Story and photos by Manos Angelakis
Bucatini all’ Amatriciana
Please don’t get me wrong.
I love Molecular Gastronomy based dishes and Nuvelle Cuisine concoctions but there are numerous classics from different cuisines that I make in my kitchen when I want to have “comfort food”.
I usually cook dishes that I had when I was growing up as well as classic dishes that I picked up during my peregrinations around the world.
So, yes… I do make Greek Pastitsio, Turkish Imam-Bayildi or Iç Pilaf, a credible Paella from Spanish Valencia and, on a cold winter day, I will even cook a Cassoulet for 4 or 5 hours.
I also cook Thai Massaman chicken or prawns, Moroccan Harira soup and from Italy, Bucatini all’ Amatriciana.
Many tavernas in Rome serve the earthy and piquant Bucatini all’ Amatriciana. The pasta is cooked with a sauce that combines tomato pulp, guanciale (pork cheek) or diced pancetta, onion, garlic, an assortment of pepper flakes and white wine and is covered with grated pecorino cheese.
The dish is named after the eponymous town of Amatrice in Lazio, Italy’s central region close to Rome. I got the recipe 40 years ago from Il Luogo di Aimo e Nadia, a storied Michelin-starred restaurant in Milan.
2 Tbsp. extra-virgin olive oil
4 oz. thinly sliced guanciale, pancetta, or chopped non-smoked bacon
½ tsp. crushed red pepper flakes
½ tsp. freshly ground black pepper
¾ cup sliced or minced onion
2 cloves garlic, minced
1 28-oz. can San Marzano peeled tomatoes with juices, crushed by hand
½ cup white wine (Verdicchio or Vermentino preferred)
¾ cup finely grated Pecorino (about 1 oz.)
14 to 16 oz. of Bucatini
Step 1. Heat oil in a large heavy skillet or a sauteuse over medium heat. Add guanciale or pancetta and sauté until crisp and golden, about 4 to 5 minutes. Add pepper flakes and black pepper; stir for 10 seconds. Add onion and garlic; cook, stirring often, until onion and garlic are soft, about 8 minutes. Add tomatoes and wine; reduce heat to low, and cook, stirring occasionally, until sauce thickens, 15 to 20 minutes.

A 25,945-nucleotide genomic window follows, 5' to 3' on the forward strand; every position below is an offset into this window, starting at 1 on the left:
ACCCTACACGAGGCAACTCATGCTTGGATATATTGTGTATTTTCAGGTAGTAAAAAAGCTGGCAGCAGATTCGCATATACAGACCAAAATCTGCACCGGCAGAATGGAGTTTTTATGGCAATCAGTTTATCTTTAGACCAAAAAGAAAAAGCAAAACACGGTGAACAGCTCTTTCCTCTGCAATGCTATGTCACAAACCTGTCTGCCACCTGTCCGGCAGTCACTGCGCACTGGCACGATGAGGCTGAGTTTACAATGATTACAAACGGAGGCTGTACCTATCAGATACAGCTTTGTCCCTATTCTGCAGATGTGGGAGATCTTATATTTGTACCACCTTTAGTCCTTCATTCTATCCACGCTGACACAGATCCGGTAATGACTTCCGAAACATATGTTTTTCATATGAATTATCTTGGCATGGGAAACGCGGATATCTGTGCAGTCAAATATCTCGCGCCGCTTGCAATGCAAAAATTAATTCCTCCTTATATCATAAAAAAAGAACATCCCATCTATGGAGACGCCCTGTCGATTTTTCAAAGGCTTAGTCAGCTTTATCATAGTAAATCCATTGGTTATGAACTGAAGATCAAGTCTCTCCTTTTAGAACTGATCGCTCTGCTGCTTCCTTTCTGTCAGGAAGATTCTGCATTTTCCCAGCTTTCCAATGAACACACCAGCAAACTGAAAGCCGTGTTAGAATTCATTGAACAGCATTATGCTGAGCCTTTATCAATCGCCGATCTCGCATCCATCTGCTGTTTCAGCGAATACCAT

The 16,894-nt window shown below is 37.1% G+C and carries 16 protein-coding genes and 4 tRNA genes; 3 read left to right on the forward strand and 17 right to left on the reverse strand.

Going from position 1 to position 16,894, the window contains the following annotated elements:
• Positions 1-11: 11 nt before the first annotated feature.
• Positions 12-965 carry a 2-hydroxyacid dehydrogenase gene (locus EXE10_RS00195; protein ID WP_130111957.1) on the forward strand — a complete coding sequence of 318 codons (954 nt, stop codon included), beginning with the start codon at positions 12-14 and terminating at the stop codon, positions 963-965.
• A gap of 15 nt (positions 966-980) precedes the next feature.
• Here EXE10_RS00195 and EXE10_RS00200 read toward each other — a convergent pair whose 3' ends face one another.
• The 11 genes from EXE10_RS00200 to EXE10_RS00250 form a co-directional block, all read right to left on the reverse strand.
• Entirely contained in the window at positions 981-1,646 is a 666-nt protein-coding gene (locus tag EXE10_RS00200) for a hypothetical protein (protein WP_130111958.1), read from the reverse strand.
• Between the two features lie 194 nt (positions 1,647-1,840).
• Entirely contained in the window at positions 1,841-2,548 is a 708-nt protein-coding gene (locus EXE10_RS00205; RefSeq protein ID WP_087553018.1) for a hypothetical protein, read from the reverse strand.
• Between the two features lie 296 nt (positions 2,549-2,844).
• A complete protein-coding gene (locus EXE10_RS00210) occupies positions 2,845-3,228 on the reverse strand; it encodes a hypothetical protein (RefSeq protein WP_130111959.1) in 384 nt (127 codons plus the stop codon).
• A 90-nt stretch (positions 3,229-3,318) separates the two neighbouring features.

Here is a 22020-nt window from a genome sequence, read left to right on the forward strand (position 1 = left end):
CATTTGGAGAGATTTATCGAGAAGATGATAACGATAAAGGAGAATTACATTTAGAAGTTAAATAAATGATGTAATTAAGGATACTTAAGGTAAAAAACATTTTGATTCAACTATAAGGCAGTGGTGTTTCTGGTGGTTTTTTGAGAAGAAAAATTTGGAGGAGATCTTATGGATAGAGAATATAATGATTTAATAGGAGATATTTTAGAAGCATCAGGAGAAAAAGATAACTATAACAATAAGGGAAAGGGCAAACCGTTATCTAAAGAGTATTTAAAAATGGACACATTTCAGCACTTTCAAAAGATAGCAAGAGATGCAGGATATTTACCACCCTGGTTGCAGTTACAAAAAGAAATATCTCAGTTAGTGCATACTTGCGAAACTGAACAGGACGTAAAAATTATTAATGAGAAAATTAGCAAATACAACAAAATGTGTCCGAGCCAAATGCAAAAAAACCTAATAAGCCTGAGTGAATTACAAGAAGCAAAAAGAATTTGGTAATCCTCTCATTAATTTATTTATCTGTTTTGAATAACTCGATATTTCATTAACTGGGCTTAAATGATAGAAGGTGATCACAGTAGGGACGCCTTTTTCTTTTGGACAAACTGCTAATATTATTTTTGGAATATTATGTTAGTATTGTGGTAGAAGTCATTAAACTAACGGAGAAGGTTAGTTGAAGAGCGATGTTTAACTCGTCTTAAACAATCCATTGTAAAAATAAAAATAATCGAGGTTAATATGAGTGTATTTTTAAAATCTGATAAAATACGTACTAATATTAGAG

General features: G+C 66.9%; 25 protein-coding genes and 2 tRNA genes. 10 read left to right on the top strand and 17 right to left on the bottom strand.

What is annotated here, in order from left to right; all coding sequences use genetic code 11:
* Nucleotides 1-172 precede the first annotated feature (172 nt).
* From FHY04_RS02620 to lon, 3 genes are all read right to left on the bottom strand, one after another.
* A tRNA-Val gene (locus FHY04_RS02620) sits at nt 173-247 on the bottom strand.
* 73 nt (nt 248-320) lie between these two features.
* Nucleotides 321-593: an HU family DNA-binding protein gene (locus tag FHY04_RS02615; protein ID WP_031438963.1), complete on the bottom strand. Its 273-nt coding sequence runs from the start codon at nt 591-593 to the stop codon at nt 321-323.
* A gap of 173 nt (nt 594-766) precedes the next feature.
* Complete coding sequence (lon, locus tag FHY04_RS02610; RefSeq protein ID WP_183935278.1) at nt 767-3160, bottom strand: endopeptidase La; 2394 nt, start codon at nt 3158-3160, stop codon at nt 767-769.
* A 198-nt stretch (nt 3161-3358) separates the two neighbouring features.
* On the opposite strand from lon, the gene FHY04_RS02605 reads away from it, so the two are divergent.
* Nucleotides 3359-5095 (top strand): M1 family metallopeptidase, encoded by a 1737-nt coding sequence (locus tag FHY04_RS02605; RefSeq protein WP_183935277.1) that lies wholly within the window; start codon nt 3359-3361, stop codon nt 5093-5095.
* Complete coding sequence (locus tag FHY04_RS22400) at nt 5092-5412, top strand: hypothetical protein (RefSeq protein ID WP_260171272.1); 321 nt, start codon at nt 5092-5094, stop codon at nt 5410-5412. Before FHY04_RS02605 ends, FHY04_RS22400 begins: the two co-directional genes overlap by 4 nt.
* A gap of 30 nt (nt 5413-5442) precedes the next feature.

Step 2. Bring a large pot of water to a boil. Season with salt; add the pasta and cook, stirring occasionally, until 2 minutes before al dente. Drain reserving ¼ cup of pasta water.
Step 3. Add drained pasta to sauce in skillet and toss vigorously with tongs to coat.
Add reserved pasta water (if pasta looks dry) and cook until sauce coats pasta, about 2 minutes. Stir in cheese and transfer pasta to warm bowls or plates.
Writer’s Note: Instead of just the red pepper flakes, I will sometimes add ¼ cup sliced pitted black olives or 1¼ tsp. of Spaghettata (an Italian spice blend from Naples) and ¼ tsp. of fresh oregano leaves, for a much more flavorful variation on the classic Amatriciana.
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